After ‘Wikka Wrap’ I wanted to move on in some way. EMI Records signed me up for comedy projects. ‘Shoes‘ was off the wall for its time. It was given good release reviews but no airplay then. Even now, I still get the odd interest in it ! Who knows.

Who was in the group?

The band was basically The Evasions of course. The vocal is the US actor Clarke Peters (The Wire, Mona Lisa).

Your lyrics from the Wikka Wrap have been sampled by Coolio and used by Snoop Dogg. Were you involved in any of those recordings?

The band was basically The Evasions of course. The vocal is the US actor Clarke Peters (The Wire, Mona Lisa).

Your lyrics from the Wikka Wrap have been sampled by Coolio and used by Snoop Dogg. Were you involved in any of those recordings?

No, they were cloned by them in LA.

As some of the Evasions' singles were released on Chris Palmer's Groove label, do you know much about him, or his current status?

OK. This is a sore point, primarily as Palmer was not transparent with royalty returns collected worldwide. (It was a top 20 R&B in the US) He licensed our track to local labels: Sam in US, Friends in Holland and exported Groove everywhere to France,Mexico etc etc etc. And eventually Coolio and Snoop Dog’s sampling generated royalties and Sam Records also defaulted on royalties. We now have a problem with Demon Music London who obtained the title from Nervous (previously Sam US defunct in ‘91) that has been logged with Itunes !! However these types of stories are not unusual in the ‘record’ business. We get Performing Rights and Mechanical statements so we can see who and where the song has gone.

Producing Spike Milligan’s Unspun Socks must have been hilarious. Do you have any fond memories of this?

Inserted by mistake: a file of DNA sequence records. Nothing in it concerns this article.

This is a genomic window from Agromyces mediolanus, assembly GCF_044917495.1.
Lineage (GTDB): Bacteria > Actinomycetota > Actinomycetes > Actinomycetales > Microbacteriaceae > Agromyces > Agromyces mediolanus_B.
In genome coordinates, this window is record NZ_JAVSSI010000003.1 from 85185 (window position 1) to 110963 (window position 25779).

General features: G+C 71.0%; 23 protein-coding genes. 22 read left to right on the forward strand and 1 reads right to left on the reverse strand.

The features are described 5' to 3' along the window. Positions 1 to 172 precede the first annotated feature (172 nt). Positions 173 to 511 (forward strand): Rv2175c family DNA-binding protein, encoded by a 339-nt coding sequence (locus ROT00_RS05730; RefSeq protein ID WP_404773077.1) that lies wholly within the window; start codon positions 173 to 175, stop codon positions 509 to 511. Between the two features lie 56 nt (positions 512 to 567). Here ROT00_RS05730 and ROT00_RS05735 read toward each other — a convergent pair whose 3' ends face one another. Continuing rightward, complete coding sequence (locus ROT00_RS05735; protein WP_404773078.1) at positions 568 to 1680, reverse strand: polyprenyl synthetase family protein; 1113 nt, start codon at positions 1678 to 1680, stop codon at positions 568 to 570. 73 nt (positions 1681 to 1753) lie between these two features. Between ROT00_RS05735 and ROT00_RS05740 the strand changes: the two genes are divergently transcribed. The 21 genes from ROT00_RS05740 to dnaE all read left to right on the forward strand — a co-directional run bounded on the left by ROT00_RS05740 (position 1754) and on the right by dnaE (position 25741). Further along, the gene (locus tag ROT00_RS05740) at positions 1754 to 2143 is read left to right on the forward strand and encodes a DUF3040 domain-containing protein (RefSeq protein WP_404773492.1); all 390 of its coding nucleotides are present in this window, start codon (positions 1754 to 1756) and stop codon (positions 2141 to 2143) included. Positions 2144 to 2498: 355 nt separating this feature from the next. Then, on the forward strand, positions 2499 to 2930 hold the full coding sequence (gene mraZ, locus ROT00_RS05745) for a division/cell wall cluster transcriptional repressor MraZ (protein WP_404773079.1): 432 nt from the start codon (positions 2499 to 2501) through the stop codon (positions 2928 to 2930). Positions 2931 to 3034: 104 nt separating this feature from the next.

Spike was a dream for me to work with. I knew exactly where he was coming from. The BBC couldn’t handle him, but they did give him a ‘Q’ tv series to placate him. He was charming,mannered,intelligent and comfortable to be with(unlike some artistes I had worked with. I asked Graham to arrange all the music content. Spike could have sat and chatted all day about Sellers / Secombe anecdotes, all of which I’m sure archived on various books. But we had an album to do.

How did you get involved with the Hitch-hiker’s Guide?

Douglas Adams and Geoffrey Perkins chose Sound Developments Studios where I was Chief Engineer. The studios were a voice led facility; Ideal for a BBC Radio 4 projects. But the BBC did not want to go to vinyl, so Original Records produced the albums. They subsequently asked me to produce Spike.

Were you also involved with the movie?

No. Film producers often look the other way. Nobody from the radio / lp shows were hired.

What effects if any, do you think the advent of music downloading has had on the production of music?

Downloading / streaming is just a delivery method. The possession of CD/Vinyl is optional. The greatest advantage is cutting out the record company, but conversely it attracts poor talent. The consumption of music has changed so total markets are fragmented. 100 million hits on YouTube is considered a success but unfortunately is not commensurate with performance royalties. The ITunes royalty contract particularly is derisory. It’s now up to all musicians to work around the download portals that don’t distribute a reasonable rate. The Musicians Union is toothless.

Special thanks and appreciation to Adrian Sear, for his participation in this interview. * * * Updated 5 April 2015